5: At the Home Visits, Bridgett gave families a hand out asking them to draw a picture of a garden with their child. On the first week of school, children brought the drawings back to school and shared what they grew in their gardens. Some of the refugee families reflected on the gardens they had grown in their home countries and the changes they had gone through coming to Boise. | Introducing the project at home visits
6: As school began we wanted the students to learn about plant growth and its many components, such as plant parts, vegetables vs. fruits, seed identification, etc. We especially focused on composting in the classroom. BUGS came and gave a presentation, we set up compost bins in and out of the class, and explored different types of soil with Charley- our bus driver/Master Gardener. When our classes visited the BUGS garden they picked crops, explored worm compost bins, identified seeds and plant parts, and learned what veggie and fruit plants look like. Since the weather was still nice, we needed to prep the raised beds so they would be ready to plant in the spring. The students spent time digging in the beds, pulling weeds and rocks, and tilled the hard, dry soil. Two of the beds had existing pumpkins and sunflowers that had been planted by a class the year before. The students were able to see and investigate the plants and harvest the sunflower heads and pumpkins to use in the classrooms. This helped them have a vision of what the garden could produce. | Fall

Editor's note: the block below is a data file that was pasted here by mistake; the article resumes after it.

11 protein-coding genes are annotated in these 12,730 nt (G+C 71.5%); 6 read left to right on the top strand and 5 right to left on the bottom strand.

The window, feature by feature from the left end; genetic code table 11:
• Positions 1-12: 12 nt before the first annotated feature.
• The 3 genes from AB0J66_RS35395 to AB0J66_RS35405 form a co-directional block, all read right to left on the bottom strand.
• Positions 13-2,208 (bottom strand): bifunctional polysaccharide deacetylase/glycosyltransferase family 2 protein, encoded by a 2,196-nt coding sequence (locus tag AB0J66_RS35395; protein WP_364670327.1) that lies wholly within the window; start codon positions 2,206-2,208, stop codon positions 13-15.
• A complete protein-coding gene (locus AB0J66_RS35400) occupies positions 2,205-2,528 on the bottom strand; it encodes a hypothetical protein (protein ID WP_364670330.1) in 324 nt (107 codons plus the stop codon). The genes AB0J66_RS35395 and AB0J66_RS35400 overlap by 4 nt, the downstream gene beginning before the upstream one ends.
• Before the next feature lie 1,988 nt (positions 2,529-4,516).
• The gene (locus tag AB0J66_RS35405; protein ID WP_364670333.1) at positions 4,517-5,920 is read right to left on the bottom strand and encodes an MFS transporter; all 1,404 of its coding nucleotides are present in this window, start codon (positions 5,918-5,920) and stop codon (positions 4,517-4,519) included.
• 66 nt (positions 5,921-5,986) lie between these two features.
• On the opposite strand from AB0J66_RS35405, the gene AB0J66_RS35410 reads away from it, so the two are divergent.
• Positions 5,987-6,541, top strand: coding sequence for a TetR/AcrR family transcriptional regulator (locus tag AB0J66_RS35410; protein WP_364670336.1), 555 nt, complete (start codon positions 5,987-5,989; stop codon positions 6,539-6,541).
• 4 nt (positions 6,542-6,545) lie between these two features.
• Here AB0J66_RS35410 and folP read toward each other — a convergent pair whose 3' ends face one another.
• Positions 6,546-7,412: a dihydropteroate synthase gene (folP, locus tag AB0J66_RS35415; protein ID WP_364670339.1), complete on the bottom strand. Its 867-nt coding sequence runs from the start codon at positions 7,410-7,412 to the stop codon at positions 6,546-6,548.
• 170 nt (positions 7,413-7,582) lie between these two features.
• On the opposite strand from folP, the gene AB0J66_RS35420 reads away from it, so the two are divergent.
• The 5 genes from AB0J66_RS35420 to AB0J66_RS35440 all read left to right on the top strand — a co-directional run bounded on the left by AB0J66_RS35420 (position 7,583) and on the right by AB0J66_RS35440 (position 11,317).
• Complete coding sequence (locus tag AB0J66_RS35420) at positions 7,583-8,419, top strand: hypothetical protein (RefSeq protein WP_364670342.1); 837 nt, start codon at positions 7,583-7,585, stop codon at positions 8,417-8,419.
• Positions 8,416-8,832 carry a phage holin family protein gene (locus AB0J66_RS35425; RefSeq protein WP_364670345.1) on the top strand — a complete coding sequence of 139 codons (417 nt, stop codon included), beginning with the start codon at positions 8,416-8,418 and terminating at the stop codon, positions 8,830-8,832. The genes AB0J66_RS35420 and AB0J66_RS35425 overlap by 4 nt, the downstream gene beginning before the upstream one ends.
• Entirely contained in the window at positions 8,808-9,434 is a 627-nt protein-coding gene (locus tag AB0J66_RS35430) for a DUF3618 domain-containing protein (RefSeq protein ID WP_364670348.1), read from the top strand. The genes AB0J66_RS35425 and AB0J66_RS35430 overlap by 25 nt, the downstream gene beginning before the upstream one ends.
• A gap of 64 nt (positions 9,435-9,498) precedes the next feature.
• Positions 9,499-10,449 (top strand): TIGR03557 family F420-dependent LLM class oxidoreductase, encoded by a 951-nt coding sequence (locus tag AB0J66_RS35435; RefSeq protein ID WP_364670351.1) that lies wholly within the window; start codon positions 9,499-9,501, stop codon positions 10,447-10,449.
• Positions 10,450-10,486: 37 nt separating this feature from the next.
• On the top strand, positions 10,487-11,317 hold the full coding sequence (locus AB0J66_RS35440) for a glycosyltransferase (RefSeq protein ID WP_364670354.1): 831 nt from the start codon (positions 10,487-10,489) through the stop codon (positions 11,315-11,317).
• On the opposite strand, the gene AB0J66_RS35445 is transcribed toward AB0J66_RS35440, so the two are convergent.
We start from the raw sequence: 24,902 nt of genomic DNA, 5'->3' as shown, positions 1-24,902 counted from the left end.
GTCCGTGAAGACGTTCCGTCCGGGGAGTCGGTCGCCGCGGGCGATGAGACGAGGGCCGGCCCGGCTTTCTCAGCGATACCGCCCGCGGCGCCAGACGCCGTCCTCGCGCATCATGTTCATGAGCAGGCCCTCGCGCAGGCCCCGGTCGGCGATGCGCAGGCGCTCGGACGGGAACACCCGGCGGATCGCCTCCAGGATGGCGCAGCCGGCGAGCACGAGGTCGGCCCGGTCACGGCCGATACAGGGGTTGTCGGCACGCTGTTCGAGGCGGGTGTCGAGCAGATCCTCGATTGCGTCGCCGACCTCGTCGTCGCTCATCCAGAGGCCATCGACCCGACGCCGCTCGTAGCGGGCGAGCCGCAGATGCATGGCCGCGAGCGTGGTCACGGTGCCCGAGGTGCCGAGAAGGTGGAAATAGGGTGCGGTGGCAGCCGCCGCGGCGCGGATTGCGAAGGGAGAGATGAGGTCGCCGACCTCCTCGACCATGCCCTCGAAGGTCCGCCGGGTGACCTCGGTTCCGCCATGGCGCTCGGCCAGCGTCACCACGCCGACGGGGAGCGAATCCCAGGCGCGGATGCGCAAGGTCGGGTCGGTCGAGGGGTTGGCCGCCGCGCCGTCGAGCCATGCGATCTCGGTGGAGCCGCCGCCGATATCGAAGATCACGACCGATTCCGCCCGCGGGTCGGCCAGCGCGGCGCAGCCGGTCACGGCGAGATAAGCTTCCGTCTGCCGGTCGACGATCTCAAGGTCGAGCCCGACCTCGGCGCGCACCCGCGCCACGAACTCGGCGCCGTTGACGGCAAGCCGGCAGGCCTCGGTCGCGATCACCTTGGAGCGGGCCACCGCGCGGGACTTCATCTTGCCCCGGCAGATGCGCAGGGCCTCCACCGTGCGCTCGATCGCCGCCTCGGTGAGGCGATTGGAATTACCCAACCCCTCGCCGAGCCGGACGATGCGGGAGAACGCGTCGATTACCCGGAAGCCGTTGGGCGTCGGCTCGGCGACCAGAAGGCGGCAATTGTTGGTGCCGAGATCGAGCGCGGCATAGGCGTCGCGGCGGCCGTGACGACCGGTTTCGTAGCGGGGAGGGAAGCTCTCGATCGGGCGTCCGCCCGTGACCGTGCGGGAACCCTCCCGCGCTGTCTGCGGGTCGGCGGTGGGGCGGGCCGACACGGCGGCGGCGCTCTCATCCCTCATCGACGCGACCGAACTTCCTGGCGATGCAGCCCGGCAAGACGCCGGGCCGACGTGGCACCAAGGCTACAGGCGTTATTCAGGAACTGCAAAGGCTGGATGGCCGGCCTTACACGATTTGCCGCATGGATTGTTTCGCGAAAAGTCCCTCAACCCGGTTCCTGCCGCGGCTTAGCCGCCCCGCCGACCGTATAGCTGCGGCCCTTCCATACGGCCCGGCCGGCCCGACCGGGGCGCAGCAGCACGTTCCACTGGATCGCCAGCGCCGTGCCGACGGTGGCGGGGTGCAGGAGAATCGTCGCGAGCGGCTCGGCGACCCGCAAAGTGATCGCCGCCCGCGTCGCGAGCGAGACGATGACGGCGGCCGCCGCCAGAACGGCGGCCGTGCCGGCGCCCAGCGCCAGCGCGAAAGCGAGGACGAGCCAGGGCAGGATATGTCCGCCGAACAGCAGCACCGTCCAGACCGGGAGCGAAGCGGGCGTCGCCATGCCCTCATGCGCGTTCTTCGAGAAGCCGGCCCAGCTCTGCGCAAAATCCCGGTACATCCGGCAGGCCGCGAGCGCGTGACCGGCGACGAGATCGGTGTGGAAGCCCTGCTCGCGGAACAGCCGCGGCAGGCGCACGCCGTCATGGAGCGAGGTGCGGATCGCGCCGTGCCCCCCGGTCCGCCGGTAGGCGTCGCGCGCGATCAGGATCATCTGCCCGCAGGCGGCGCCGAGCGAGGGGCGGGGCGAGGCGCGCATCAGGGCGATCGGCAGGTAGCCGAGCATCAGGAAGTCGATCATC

7: These students dug through the raised bed during outside time. They took out the rocks, weeds and plant debris. They collected what they found in a small bucket. They found that the ground was hard and dry, making it difficult to dig through the soil. The beds needed a lot of work.
8: Field trip to BUGS | The relationship with BUGS started in the fall, but continued throughout the year. Boise Urban Garden School was established in 2003 to provide opportunities for young teens to work and learn in a garden setting. Both classes took a field trip to their garden to see the crops that were ready to harvest. Melissa, a garden coordinator for BUGS, supported our garden plans by providing us with compost soil, seeds, and other materials. She came to the Container Gardening workshop that we held for families. She offered advice and helped families to plant seeds at the workshop. The families really enjoyed touring the garden and harvesting the crops.